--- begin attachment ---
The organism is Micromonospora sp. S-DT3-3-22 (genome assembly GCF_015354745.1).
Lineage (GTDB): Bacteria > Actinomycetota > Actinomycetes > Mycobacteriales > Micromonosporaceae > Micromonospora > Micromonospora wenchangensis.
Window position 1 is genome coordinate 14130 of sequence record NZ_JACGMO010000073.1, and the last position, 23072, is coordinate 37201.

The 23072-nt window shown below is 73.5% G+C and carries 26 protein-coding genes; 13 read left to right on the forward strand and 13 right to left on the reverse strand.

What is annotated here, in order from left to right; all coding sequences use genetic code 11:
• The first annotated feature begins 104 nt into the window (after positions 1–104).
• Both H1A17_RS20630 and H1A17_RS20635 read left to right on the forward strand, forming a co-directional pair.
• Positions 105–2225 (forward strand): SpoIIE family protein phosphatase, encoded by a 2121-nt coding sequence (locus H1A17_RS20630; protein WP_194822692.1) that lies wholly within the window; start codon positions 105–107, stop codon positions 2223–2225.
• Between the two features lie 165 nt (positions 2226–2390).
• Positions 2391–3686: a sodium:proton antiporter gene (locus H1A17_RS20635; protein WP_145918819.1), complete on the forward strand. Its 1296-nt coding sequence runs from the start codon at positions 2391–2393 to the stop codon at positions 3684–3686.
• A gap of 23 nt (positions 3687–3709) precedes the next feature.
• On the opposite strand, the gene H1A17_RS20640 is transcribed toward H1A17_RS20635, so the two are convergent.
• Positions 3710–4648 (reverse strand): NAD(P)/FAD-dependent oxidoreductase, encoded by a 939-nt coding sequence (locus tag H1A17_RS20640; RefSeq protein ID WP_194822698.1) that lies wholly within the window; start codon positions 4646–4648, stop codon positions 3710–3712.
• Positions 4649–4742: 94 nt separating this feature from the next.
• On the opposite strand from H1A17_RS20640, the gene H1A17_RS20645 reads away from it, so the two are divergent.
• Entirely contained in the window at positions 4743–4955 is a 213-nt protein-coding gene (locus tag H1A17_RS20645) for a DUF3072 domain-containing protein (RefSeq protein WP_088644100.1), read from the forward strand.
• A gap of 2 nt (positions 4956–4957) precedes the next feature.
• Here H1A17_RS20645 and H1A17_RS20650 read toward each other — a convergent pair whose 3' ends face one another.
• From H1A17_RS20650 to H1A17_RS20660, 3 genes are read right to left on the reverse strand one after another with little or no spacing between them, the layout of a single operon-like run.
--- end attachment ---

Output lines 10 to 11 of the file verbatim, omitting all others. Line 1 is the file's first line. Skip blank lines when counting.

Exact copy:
• Positions 2391–3686: a sodium:proton antiporter gene (locus H1A17_RS20635; protein WP_145918819.1), complete on the forward strand. Its 1296-nt coding sequence runs from the start codon at positions 2391–2393 to the stop codon at positions 3684–3686.
• A gap of 23 nt (positions 3687–3709) precedes the next feature.